Gesher marks 20 years of excellence in new season

Once everybody's darling, Gesher Theater is now "just another" Israeli theater company struggling to stay in business balancing the cutting edge with audience-pleasing material.

Theater.311 (photo credit: Nathan Brusovany)
(photo credit: Nathan Brusovany)
In May 1991 local critics shook forth streamers of superlatives. Most of Israel’s theater world gasped, and many slowly went pea-greenly jealous. Why? Five words: Rosencrantz and Guildenstern Are Dead.
The production of Tom Stoppard’s brilliant play – given at Habima – was performed in Russian by a bunch of immigrant actors led by one Yevgeny Arye, and banded into a group called the Gesher Theater.
Then they were everybody’s darling, singled out, pampered, courted and praised. Their productions won national and international kudos. They were even named one of the six best theater companies in the world.
That was then.
Today Gesher is “just another” Israeli theater company struggling to stay in business like all the rest, so it has to balance the audience-pleasers with the eager, cutting-edge theatrical adventuring that has first place in Arye’s heart.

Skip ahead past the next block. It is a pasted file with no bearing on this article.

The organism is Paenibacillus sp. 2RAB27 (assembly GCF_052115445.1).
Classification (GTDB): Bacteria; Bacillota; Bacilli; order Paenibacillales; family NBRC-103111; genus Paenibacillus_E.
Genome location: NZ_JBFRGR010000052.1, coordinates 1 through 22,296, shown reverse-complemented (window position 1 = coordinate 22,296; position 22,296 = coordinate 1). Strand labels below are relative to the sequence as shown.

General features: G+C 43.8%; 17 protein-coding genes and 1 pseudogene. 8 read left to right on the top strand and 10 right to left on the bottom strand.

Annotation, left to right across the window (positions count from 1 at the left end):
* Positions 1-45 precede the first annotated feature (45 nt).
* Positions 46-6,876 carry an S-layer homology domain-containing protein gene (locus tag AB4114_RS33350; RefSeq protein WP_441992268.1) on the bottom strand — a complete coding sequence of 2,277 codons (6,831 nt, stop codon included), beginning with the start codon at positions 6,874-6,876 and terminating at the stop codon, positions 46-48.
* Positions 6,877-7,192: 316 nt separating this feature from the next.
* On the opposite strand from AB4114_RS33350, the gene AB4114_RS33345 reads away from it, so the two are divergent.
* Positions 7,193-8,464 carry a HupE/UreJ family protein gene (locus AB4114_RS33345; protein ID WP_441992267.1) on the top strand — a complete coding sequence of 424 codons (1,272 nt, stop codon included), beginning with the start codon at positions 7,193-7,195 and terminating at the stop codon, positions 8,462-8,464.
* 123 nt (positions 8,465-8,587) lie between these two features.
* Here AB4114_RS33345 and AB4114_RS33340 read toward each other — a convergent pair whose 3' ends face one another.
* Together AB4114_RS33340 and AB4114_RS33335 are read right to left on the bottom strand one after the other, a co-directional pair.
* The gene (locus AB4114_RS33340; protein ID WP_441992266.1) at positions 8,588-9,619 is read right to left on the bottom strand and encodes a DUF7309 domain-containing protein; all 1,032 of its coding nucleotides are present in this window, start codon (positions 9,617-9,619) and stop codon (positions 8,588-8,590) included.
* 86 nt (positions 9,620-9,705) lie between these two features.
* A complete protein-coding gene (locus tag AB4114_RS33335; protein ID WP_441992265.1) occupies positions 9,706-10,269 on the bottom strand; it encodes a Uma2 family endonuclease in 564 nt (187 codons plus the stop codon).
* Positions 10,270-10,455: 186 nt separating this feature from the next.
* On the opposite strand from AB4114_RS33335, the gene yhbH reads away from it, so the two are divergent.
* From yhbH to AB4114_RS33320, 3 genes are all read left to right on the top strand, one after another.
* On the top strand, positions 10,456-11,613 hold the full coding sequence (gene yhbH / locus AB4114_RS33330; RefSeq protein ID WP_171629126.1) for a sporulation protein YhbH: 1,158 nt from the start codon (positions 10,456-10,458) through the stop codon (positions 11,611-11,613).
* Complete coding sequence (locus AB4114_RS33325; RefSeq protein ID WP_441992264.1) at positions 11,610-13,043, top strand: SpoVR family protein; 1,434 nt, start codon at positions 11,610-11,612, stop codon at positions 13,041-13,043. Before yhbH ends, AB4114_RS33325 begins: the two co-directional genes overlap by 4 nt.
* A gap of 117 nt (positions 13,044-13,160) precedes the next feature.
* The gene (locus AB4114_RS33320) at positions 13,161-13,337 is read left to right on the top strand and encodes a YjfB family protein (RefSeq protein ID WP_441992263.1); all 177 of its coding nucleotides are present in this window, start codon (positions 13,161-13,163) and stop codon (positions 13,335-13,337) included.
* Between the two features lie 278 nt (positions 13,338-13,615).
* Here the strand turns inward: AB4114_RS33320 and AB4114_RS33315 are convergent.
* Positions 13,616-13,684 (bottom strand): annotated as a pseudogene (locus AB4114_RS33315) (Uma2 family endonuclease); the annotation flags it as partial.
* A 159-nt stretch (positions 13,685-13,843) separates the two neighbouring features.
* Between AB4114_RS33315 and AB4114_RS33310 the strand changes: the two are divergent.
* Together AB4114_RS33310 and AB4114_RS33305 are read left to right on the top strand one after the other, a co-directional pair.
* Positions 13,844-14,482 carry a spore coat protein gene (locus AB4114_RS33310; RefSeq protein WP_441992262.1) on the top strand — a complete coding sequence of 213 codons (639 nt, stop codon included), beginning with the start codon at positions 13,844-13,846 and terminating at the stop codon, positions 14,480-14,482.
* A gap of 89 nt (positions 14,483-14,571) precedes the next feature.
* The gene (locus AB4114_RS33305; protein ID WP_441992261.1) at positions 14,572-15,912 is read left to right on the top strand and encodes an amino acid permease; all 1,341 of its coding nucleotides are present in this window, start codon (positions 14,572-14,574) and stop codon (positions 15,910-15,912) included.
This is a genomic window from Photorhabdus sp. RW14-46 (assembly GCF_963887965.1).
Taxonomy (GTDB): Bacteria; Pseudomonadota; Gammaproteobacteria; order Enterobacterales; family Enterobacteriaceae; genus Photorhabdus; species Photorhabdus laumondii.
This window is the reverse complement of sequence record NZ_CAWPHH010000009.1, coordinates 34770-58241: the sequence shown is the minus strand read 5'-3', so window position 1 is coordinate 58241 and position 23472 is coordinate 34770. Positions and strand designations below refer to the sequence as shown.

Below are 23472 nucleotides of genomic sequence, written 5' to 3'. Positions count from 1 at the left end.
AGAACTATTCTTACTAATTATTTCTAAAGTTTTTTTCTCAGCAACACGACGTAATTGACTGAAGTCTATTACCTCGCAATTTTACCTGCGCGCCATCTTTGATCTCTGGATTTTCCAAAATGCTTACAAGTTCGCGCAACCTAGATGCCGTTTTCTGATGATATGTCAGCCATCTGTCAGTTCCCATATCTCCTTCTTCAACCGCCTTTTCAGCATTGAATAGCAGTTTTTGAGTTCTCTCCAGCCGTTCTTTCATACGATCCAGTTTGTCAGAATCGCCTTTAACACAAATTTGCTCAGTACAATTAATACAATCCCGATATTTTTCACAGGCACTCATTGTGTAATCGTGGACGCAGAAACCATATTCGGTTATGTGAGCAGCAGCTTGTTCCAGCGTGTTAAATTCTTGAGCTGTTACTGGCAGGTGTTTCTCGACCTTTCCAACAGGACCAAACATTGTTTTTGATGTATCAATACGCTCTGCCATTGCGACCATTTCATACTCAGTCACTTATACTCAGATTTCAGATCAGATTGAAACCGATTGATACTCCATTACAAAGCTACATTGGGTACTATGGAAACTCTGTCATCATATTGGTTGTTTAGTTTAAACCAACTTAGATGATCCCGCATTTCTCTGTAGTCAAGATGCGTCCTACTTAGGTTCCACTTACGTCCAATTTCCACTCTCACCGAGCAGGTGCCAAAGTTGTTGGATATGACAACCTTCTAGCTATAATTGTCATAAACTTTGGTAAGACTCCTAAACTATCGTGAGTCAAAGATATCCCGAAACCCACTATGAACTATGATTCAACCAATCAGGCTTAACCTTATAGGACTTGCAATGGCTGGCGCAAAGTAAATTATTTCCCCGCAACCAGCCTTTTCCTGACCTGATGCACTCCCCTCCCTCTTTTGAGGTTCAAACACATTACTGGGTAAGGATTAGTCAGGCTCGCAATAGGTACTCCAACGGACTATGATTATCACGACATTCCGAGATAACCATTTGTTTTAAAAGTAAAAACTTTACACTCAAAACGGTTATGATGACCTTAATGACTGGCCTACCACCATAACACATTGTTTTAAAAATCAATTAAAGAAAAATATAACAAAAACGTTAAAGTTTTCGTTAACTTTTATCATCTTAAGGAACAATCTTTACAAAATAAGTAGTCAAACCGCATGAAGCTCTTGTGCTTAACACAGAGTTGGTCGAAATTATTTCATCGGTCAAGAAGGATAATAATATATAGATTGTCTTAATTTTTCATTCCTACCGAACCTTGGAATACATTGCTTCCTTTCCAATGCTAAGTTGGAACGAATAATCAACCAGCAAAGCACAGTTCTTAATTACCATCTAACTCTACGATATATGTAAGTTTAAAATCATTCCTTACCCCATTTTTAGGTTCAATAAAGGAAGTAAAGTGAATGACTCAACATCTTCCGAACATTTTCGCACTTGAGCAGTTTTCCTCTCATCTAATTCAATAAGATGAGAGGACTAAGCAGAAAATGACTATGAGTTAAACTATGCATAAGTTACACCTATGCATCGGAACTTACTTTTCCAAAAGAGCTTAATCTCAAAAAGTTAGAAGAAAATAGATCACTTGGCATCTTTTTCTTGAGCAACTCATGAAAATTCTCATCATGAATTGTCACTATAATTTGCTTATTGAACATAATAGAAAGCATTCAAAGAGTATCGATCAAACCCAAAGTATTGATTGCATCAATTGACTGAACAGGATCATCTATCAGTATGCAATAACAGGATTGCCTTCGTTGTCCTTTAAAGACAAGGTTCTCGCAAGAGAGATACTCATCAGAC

Therefore, the theater’s 20th anniversary season has a bit of both. There are two mainstage Arye productions, one of which ends this season. It is Gogol’s always-relevant satire on corruption, The Inspector General or Revizor that stars new Gesher company member Dvir Bendek as Mayor Dmukhanovsky, with Alon Friedman as government clerk Khlestakov. It opens July 12.
The other, a co-production with the 2011 Israel Festival, is Hanoch Levin’s The Emperor Gok that traces Gok’s life from birth to death, a tragedy that becomes comedy, like life, and a recurrent Levin theme. It will have its world premiere in June 2011.
The New York Post called the saucy, witty I Love You, You'’e Perfect, Now Change “a battle of the heterosexes.” It played off-Broadway from 1996 to 2008 and will open the season at Gesher in October in a Hebrew translation by Daniel Efrat. The book and lyrics are by Joe DiPietro and the music by Jimmy Roberts.
There’s a Kreutzer Sonata at Gesher as well as at Haifa. UK playwright Nancy Harris has adapted the Tolstoy classic, and Moshe Ivgi stars as the obsessively jealous husband.(November 2010). In March of 2011 there’s another adaptation – this one by the very gifted Gur Koren of J. B. Priestly’s Time and the Conways – which is transposed to Israel between 1970 and 1983, including the aftermath of the Lebanon War. The family is called Nayschuler.
Bulgarian director Alexander Morfov will also direct The Tempest with Israel (Sasha) Demidov as Prospero.
“Just another” Israeli theater, but not quite, Gesher has acquired a raft of Israeli actors over the years, like Ivgi, Hanna Laszlo and Lucy Dubintchik. Gesher actors, proficient now in the Hebrew now so painfully acquired, have spread their wings, like the incomparable Yevgenia Dodina, now at Habima. It is training a Young Gesher complement whose work will be shown July 15-17 at the official launch of the Hangar space. And always, always, a Gesher production is still not afraid to fail.